Thursday, 19 February 2015
Snapshot #1 - Five and Ten (1931)
What's it About?: John Rarick is the owner of the largest five and ten cent store in the country and decides to bring his family from Kansas City to the bright lights of New York City. As he gets more wrapped up in his business he fails to notice that his once happy family is unravelling in front of his eyes. His daughter Jennifer attempts some social climbing with disastrous results and falls in love with an engaged society maven. His bored wife plans an affair and his son Avery starts drinking to cope with the pressure of having to inherit the family business. Misery ensues…
The Call Sheet: Marion Davies, Leslie Howard, Richard Bennett, Irene Rich, Douglass Montgomery (as Kent Douglass), Marry Duncan and uncredited appearances from Haliwell Hobbes and Henry Armetta
Behind the Camera: Directed by an uncredited Robert Z. Leonard. Costumes by Adrian. Art Direction by Cedric Gibbons. A Marion Davies Production!
Snapshot Thoughts: Though the film is essentially about the disintegration of the Rarick family, the story mainly focuses on the fraught love affair between Jennifer (Marion Davies) and socialite Berry (Leslie Howard). Their tragedy being that Berry is engaged to be married to a woman ‘of his class’, while Jennifer is ‘new money’ a thus unable to fit into his society without the clutching of pearls and the clenching of teeth from all and sundry. Can’t all the rich people just get along? Luckily (or unluckily depending on your view) Berry is an also absolute cad with a wandering eye and is easily tempted away from his fiancé’s arms. When Jennifer visits his apartment for the first time he suddenly and randomly strokes her bare arm, presumably with the intension to shock her (and the audience) with his boldness. Unfortunately, it just comes across as inappropriate and awkward (she should've reached for the pepper spray) and resembles the fumbling of two teenagers on a first date to the ice cream parlour. The scene sets the tone for the interaction between the leads but nonetheless it’s a testament to Leslie Howard’s ability that Berry is at least vaguely likable because on paper he’s a bit of a creep. The love story has some good moments but sadly takes over far too much of the movie which could have been better spent exploring the relationships of the Rarick family as they struggle to cope with their new wealth. Instead we get a rather damp and ill-tempered romance that weighs down the film.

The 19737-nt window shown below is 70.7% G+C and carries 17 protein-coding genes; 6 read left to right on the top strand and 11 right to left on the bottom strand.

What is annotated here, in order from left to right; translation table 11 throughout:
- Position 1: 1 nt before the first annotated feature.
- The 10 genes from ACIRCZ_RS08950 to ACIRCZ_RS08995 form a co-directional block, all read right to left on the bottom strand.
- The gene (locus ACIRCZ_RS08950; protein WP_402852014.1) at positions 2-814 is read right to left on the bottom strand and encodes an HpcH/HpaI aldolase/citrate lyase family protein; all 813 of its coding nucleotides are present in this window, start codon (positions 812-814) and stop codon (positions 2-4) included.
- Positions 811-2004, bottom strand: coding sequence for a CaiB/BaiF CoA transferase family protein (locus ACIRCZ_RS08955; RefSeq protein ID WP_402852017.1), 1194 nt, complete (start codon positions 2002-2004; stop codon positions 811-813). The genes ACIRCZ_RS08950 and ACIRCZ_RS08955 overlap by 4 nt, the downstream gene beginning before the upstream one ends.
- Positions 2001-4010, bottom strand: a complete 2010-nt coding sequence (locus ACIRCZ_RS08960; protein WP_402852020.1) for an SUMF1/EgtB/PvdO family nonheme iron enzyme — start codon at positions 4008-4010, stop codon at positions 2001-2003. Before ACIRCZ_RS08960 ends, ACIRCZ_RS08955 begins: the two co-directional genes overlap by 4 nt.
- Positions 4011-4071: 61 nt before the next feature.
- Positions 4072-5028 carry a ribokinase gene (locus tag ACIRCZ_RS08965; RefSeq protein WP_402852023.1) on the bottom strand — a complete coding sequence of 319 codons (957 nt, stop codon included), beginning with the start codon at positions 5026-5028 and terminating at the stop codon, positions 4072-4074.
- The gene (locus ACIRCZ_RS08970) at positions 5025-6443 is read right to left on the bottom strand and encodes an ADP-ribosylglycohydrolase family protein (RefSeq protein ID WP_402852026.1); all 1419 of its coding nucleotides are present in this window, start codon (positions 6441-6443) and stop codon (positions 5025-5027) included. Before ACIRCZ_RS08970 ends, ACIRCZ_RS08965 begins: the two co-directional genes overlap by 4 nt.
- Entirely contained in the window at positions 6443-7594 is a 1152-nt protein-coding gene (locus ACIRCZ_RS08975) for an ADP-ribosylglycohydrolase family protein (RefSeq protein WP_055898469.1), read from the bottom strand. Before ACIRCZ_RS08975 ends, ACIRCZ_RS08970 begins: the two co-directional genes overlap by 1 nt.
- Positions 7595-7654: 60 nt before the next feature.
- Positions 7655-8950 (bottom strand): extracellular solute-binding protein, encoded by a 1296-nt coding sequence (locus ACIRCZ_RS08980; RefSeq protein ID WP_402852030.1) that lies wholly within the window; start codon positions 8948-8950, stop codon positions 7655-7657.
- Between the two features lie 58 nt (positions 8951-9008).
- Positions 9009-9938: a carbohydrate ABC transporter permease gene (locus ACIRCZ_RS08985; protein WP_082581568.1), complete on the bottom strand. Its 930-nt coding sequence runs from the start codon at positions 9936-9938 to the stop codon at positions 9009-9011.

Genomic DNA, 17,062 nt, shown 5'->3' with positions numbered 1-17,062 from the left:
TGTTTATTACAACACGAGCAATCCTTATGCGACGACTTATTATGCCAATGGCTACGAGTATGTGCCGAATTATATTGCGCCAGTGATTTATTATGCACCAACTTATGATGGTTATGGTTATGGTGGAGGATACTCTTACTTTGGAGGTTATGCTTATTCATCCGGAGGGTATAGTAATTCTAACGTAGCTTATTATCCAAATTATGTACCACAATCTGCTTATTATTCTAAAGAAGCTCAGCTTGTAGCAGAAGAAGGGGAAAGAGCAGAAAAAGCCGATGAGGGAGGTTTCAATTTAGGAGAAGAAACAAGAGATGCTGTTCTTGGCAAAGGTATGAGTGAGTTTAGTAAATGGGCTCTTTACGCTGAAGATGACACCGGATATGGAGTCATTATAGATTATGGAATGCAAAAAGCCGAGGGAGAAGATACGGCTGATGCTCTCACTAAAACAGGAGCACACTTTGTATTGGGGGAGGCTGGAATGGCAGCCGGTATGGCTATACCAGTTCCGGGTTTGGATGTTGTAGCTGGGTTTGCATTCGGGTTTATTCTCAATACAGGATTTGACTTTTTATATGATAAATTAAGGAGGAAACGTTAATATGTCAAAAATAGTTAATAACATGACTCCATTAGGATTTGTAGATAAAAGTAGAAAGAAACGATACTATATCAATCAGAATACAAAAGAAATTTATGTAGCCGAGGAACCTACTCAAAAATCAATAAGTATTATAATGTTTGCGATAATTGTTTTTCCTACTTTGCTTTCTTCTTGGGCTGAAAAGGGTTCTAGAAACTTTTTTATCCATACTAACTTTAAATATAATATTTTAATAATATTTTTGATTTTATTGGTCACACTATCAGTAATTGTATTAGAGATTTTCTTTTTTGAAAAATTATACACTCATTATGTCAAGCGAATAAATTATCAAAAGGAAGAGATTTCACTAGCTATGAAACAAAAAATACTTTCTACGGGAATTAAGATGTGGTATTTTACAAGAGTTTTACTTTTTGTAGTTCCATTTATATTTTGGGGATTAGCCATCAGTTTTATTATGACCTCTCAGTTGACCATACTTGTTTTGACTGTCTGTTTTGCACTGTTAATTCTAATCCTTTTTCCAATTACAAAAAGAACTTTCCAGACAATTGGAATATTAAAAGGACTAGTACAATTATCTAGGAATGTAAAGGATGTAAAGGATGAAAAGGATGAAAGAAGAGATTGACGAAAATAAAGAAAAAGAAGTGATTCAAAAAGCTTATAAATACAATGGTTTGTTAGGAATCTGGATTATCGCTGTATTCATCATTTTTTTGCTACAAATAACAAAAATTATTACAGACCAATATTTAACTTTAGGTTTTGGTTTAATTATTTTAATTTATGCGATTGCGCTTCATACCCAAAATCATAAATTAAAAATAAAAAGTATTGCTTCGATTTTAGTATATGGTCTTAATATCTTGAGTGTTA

Star Performances: Marion Davies and Leslie Howard are very charming as the romantic leads but sadly there is virtually no chemistry between them, despite the smoke and mirrors of the script to wring some romantic tension out of their affair. Despite this, the supporting cast is very appealing, led by famous stage star Richard Bennett as the family patriarch in a good role. He’s a sort of combination between Lionel Barrymore and Lewis Stone and plays John Rarick with a great deal of subtlety and care. He succeeds in maintaining our sympathy for the character despite his many failings and his blindness to what is going on around him. However, the star of the movie is Douglass Montgomery (here under his early career name of Kent Douglass) as brother Avery. He is only in a few scenes but his transformation from happy go lucky youngster to pressured businessman and finally to alcoholic wreck is well played. Montgomery has an unusual look, an intense yet young looking face, a shock of blond hair and an impossible prettiness that must have made him hard to cast in suitable roles. He’s definitely not the traditional leading man, but he’s very good here as the tortured brother, and shows real talent.